Obviously some percentage of cost-sharing is designed to discourage usage, “especially the avoidable kind,” notes Bruce Pyenson, a principal and consulting actuary at Milliman who isn’t surprised by the increased cost levels. Thats a significant issue that more and more people are going to be facing, whether on the exchange, off the exchange, or in their employer-sponsored plans through large organizations, he contends. He envisions another challenge for health insurance exchange (HIX) patients, who will also find it difficult to determine what is and isn’t covered.
Largely obscured in the discussion of these increases in coinsurance is the reality that they are often being used to keep premium costs low in order to attract the so-called “young invincibles” insurers need to maintain financially viability. It’s not working. The coveted 18 to 35 year old demographic the Obama administration predicted would account for 40 percent of enrollment has reached only 25 percent. Even that’s a rosy assumption because administration officials have this pathetically deceptive habit of making no distinction between those who signed up for ObamaCare and those who actually paid for coverage.
Thus, Avalere Health made an equally unsurprising prediction. ”There is extensive concern about rate increases next year,” warned Vice President Pearson. “Particularly since early exchange enrollment is skewed toward older enrollees, some are concerned that plans will need to raise prices in 2015.”
And as surely as night follows day, the Obama administration surreptitiously and illegally enlarged the insurer bailout contained in the law to cope with those rising prices.
Section 1342 in the Affordable Care Act had already provided insurance companies with a bailout. It was engendered by the reality that insurers would have to cover the costs associated with caring for seriously ill people for the same price as healthy people, underwriting the plan’s mandatory benefits, paying $100 billion in taxes over a decade and, later on, coping with the illegal changes President Obama made to the law–all while keeping premium prices affordable.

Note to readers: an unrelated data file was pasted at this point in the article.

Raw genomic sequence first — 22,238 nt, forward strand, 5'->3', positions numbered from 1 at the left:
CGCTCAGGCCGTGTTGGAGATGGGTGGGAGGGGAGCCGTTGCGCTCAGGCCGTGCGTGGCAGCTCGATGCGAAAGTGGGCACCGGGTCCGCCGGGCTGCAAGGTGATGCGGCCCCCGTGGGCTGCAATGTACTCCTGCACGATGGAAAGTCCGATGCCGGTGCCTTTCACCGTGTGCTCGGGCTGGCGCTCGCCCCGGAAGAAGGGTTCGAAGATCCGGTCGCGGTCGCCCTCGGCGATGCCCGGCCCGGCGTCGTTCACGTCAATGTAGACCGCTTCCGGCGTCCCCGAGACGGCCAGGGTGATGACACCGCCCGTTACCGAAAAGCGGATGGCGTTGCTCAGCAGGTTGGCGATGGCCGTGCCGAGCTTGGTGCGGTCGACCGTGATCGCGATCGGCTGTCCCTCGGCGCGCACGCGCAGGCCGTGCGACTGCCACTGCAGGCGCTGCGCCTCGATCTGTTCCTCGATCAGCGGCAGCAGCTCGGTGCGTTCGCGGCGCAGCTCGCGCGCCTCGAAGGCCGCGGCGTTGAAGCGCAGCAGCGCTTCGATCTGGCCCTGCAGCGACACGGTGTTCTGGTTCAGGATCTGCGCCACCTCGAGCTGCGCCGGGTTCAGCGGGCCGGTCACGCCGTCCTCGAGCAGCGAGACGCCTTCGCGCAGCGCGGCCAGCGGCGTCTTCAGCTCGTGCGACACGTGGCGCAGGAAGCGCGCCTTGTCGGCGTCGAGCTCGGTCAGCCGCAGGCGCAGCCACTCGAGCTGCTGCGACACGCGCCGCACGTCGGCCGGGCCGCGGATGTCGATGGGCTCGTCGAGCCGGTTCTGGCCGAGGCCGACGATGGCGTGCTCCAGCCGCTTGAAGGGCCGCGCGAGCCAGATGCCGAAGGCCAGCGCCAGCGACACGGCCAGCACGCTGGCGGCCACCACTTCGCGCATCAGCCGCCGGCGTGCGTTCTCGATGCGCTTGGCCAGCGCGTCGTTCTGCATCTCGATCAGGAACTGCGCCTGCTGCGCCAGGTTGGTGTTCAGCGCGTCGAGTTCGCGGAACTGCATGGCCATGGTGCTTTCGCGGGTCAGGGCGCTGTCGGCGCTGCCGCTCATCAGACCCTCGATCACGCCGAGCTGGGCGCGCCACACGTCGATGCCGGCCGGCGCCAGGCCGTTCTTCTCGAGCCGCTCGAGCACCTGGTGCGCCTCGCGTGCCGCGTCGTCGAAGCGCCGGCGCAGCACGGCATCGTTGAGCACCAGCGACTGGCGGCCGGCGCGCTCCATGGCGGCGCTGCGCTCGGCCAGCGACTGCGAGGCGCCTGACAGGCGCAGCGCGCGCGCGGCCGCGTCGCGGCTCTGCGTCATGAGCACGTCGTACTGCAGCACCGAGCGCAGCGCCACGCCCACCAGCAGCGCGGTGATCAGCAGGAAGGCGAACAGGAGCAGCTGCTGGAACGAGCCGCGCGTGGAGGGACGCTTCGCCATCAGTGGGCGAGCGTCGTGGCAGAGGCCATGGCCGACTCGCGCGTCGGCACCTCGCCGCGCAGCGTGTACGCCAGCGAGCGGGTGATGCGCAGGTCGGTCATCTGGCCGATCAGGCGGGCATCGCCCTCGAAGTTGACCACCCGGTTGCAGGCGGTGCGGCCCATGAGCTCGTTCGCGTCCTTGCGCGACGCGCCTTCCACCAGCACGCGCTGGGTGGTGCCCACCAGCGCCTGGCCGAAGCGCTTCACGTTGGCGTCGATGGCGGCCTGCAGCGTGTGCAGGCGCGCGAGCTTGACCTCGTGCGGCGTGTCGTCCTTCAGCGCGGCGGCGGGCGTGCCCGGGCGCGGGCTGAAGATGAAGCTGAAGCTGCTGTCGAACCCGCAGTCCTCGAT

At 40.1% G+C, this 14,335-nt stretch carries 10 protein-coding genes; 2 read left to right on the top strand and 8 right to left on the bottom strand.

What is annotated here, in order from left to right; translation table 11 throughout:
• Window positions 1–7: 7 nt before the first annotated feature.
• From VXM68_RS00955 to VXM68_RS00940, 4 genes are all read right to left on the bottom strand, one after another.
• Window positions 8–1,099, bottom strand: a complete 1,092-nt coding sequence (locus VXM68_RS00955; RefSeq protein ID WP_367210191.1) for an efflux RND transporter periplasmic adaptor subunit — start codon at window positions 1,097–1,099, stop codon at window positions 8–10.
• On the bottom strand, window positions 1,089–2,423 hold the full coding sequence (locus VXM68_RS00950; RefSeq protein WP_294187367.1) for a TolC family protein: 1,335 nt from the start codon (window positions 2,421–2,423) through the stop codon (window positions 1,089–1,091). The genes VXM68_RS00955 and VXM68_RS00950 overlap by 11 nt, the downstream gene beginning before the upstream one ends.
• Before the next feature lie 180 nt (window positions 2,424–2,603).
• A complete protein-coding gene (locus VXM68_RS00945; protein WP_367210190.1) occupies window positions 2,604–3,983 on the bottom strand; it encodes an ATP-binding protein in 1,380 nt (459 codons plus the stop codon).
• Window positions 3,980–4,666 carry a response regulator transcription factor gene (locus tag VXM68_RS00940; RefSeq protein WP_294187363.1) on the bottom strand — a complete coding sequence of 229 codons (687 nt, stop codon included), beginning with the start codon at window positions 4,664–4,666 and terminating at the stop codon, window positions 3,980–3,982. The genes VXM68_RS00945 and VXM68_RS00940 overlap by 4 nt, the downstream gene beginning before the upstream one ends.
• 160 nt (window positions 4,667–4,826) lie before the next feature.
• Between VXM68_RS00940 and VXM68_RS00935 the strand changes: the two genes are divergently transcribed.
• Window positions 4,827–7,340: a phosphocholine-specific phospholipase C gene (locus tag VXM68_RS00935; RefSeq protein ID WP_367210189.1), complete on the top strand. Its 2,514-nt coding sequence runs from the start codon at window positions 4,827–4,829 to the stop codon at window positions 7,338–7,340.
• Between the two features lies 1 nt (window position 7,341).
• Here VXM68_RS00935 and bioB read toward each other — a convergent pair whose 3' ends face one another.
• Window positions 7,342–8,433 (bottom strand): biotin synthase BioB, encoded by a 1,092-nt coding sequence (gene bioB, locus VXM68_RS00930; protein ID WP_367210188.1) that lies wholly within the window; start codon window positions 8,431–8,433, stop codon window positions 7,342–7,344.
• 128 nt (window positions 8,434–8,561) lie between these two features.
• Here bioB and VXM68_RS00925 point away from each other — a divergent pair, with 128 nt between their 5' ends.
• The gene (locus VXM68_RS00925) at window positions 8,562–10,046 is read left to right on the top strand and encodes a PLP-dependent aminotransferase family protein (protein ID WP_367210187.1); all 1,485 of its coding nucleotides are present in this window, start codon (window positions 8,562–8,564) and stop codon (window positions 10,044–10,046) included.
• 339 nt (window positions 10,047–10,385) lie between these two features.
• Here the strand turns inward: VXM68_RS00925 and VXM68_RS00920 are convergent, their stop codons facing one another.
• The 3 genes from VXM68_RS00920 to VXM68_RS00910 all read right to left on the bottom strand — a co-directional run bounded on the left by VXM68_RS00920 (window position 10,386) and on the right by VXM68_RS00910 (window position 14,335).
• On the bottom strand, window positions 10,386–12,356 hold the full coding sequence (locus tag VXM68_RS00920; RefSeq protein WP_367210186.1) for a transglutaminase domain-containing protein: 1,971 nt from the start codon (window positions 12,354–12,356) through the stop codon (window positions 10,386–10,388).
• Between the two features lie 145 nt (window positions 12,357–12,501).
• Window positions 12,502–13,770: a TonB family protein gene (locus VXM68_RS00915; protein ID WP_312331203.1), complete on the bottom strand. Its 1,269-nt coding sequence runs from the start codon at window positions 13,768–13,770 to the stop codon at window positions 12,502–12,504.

Prior to Friday March 14, many insurance companies were faced with either jacking premiums through the roof, or abandoning the exchanges. With the “enhanced” bailout that increases permissible profit margins from 3 percent to 5 percent, and the amount of money companies can spend on non-patient related expenses from from 20 percent to 22 percent, companies can continue to sell policies with artificially low premium prices–secure in the knowledge that billions of taxpayer dollars are readily available to underwrite their losses.
Adding insult to injury, the administration is also talking about extending those “risk corridors” an additional three years past their current 2016 expiration date. If there is a clearer indication this entire plan is fiscally unsustainable, one is hard-pressed to imagine what it is.
Many Americans have become acquainted with the phrase “kicking the can down the road” as it relates to our national debt, even as only a relative handful of them really understand the grotesque consequences associated with that unprecedented irresponsibility. ObamaCare is a far more potent time bomb. It affects people on a far deeper personal level in an area of their lives where they already feel highly vulnerable.
Yet there is something far larger going on here. Because ObamaCare is wholly owned by the American left, its failure represents an existential threat to their ideology. Thus Americans should expect even more changes to the law, courtesy of people who believe the ends justify the means, even if the rule of law must be tossed aside in the process. ObamaCare represents the epitome of such lawlessness–along with the bankruptcy of progressive ideology.
People think a pill is the cure for everything. I have worked in MD office and see people come in for a hang nail and want a pill for it. They have three page lists of their allergies. HOW do they know they are allergic to all those drugs? They have taken them all.
I would pay for five meds tops. After that u are treating side effects.
Also, drug reps push the “latest and greatest” when an older generic will do just as good or better job.
The solution: cheaper medications, lifestyle changes and/or natural cures.